A few weeks ago, a stranger walked into our office.
No big deal, it happens frequently. Sometimes it's a courier dropping off something from a client or a vendor. Frequently it's a lost soul trying to find the office of one of our neighbors. More often than not, it's a salesperson.
Despite our prominent location, and the over 100,000 cars that drive by our office and see our logo every day, I don't believe we had ever had someone show up in our lobby to talk about doing business with us.
sidebar2.jpgBut this time it was just that: it was someone who wanted to talk to us about being a customer!
Over the years, he had mostly done his own Web stuff, but lately had been relying on "some guys" to do it instead. But he had come to a point where he was being let down with bad service and second-rate deliverables. So he had decided to get serious and needed to enlist the help of an expert. And he came to us.
I asked him how he found out about us, and he told me that he's been on our newsletter list since 1997 and has read every issue. I was honored. And I wasn't really surprised, as over the years I've had countless people come up to me tell me how much they enjoy our newsletters and informative they find these articles. What IS surprising is how many people read these, tell me how helpful the information is, but don't actually use it.
Admittedly, we have covered a lot of ground since we started these newsletters back in 1997. In nearly 60 issues, we've shared our expertise in just about every single area of Web strategy. From pre-project discovery and research through development and implementation to post launch support and promotion. We've kept you up to date on all the current best practices for email marketing, search engine optimization, pay per click strategies, content management, and more... lots more. Our newsletters have been reprinted in print and on the Web. Some of our articles have caught the attention of the media and gotten us interviewed on the radio, TV and Webcasts.
But none of this information is worth the digital impulses that carry it to your browser or your brain unless you decide to use it. As many of our customers (and all our honest competitors) will attest, it's all right on. Admittedly, it would be difficult and expensive to do everything we recommend. But is that a valid excuse not to?
That boils down to how serious you are about being successful on the Web.
Back in 1997, one customer of ours who had just started a business decided to put himself into our hands. He said "tell me what I need to do and I'll do it." So we worked with him to develop his strategy... e-commerce with the features that re-enforced his brand and his business model; multiple Web sites for different markets; weekly bulk emails to his customers with success tracking and improvement metrics; search engine optimization and pay per click programs; aggressive promotion of the Web sites in print and broadcast; constant content and feature upgrades and enhancements.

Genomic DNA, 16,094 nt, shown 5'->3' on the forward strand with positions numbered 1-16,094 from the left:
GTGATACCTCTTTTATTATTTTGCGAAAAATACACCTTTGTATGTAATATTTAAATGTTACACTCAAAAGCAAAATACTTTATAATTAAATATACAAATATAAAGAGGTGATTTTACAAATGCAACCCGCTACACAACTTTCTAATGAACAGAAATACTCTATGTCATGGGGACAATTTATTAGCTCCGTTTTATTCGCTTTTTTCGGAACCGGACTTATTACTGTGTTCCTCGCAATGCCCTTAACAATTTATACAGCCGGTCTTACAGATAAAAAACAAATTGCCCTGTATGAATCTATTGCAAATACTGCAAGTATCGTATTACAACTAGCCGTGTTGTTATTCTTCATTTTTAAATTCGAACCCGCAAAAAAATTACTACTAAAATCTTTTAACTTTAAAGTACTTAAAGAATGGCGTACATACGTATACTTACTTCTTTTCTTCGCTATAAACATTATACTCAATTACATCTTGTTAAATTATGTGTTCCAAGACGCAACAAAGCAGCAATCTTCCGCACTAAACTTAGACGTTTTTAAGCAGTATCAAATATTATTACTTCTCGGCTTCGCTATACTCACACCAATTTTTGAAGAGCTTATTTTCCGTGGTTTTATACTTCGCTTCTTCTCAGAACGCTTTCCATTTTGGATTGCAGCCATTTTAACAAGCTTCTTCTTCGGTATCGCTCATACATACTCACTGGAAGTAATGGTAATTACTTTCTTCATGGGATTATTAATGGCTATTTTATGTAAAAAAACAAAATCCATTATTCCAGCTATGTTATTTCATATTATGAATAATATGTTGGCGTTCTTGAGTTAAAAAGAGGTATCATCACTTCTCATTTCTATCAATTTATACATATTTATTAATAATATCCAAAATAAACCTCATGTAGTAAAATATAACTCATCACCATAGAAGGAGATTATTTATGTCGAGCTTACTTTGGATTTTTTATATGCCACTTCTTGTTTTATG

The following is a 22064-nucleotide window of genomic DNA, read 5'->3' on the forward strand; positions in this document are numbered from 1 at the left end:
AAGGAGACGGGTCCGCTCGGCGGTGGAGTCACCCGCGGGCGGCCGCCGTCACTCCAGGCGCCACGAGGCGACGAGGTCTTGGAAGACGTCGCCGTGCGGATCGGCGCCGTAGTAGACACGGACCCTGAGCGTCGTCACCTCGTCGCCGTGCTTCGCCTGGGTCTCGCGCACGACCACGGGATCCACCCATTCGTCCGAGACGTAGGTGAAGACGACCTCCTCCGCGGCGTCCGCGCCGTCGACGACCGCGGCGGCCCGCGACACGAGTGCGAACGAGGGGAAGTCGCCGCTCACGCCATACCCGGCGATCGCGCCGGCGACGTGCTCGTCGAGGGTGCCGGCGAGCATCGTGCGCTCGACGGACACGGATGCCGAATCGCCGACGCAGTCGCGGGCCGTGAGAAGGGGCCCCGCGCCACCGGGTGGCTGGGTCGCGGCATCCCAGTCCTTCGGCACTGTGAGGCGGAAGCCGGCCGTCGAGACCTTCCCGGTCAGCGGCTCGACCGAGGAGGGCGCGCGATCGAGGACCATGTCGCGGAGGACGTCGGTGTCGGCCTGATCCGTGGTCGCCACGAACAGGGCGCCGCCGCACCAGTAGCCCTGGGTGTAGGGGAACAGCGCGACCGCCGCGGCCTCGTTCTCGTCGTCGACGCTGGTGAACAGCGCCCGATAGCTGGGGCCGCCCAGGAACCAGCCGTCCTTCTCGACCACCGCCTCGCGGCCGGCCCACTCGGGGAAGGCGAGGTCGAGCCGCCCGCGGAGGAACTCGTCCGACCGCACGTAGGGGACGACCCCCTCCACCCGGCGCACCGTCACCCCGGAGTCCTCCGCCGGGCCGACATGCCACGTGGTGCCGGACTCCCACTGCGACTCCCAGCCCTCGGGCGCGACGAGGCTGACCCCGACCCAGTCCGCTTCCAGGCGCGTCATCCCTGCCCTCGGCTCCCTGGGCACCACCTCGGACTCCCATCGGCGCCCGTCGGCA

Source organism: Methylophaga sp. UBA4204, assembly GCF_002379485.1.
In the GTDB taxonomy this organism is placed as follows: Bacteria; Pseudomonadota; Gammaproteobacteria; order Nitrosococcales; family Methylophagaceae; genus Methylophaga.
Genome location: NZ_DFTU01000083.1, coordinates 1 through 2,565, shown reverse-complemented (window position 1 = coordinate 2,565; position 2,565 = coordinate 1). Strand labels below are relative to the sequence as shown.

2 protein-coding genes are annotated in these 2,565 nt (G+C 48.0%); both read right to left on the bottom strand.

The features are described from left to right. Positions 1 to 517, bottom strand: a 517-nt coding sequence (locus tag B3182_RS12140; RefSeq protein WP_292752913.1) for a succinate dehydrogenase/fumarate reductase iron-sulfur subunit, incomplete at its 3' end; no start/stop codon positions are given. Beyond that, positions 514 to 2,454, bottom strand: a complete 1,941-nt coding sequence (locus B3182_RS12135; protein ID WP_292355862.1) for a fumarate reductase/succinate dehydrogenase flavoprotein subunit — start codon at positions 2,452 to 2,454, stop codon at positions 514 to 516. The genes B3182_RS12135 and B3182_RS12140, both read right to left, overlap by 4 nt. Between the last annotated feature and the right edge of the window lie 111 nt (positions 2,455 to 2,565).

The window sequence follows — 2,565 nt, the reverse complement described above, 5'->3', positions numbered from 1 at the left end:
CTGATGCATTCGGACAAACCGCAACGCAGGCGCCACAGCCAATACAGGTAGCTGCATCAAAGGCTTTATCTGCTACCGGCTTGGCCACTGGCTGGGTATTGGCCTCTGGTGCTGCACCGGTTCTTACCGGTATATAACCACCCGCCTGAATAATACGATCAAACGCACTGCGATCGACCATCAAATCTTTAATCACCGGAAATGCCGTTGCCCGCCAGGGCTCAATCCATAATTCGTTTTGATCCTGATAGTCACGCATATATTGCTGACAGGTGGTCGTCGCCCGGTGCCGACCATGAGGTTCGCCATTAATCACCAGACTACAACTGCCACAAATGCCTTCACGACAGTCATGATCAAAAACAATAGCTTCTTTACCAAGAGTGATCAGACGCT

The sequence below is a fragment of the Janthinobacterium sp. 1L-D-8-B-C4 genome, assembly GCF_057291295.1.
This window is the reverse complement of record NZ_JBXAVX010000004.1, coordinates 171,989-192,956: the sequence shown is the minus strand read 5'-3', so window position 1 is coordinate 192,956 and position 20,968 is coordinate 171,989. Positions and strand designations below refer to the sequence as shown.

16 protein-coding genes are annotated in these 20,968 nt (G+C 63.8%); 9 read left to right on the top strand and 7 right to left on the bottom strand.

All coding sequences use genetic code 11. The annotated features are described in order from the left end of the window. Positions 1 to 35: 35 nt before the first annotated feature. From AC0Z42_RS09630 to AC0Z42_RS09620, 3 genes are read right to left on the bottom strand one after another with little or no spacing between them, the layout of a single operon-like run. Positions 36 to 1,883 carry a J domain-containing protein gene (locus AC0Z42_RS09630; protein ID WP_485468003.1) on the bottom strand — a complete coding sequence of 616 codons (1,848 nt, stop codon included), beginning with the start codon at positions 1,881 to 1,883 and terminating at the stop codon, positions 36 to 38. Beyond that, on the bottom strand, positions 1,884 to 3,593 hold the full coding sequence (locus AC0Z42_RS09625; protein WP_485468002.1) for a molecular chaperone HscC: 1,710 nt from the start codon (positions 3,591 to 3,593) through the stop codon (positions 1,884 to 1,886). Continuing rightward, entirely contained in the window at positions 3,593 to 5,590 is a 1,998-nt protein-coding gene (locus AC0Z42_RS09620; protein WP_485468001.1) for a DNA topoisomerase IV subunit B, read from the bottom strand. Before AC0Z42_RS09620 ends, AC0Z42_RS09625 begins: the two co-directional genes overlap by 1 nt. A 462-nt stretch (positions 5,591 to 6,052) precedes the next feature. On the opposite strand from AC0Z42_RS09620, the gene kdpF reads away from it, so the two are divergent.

It wasn't easy for him to invest this much trust and effort. He had previously attempted several business ventures, but none of them panned out. But with this one, he saw the power of the Web, and wanted to make sure he didn't screw it up. Doing everything we told him he needed to do was at times a real stretch for him, and in the early days, a financial challenge. But he trusted us because he was confident that we knew what we were talking about, and that we would take our responsibility very seriously.
And most importantly, we both knew that on the Web, as in life, success doesn't just find you, you need to relentlessly pursue it until you catch it.
And 9 years later, because of his relentless pursuit, he now owns the top positions in all the major search engines for all of his keywords. He has an email list of over a quarter million addresses. But perhaps the most important, and relevant statistic: in 2005, he caught success in the form of $70 million in sales.
Are his results typical? No. But his willingness to trust our advice enough to act on it all is not typical either. Is there a correlation?
We can't state for sure, but of the hundreds of clients who have come to us over our ten years in business, there are three categories. At one end, we have our Hall of Fame... the small number of successful businesses and organizations who look to us to provide expertise and guidance. They rely on us to create and execute quality Web initiatives. They chase success and in many cases catch it. On the other end, are the ones who were underperforming monuments to stubborn reluctance, who feared the cost, tried to cut corners, and assumed that success would somehow still manage to find them, and are now just memories.
Chances are, you are one of the people in the middle. You're someone who reads our newsletters every month. You nod your head in silent agreement at much of what we tell you is necessary for your success, but you still don't do it, believing that somehow success will catch you anyway. And you're constantly disappointed with your results.
Someone once said unless you change direction, you'll end up where you're headed. And while you may be moving, the terms of success are constant. So the question is whether you are moving toward success or away from it.
Next month we'll give you a checklist for Web success. For most of our readers it will be an eye opener as they realize how much they're NOT doing. Your response to this article and next month's checklist will be the answer. You may start chasing success by taking this seriously, re-reading previous newsletters and resolving to plan a winning strategy. Better late than never.
Or you may unsubscribe. And while we'll be disappointed, we won't try to get you you to reconsider. Because it's not our style to chase people.
Kinda like success.
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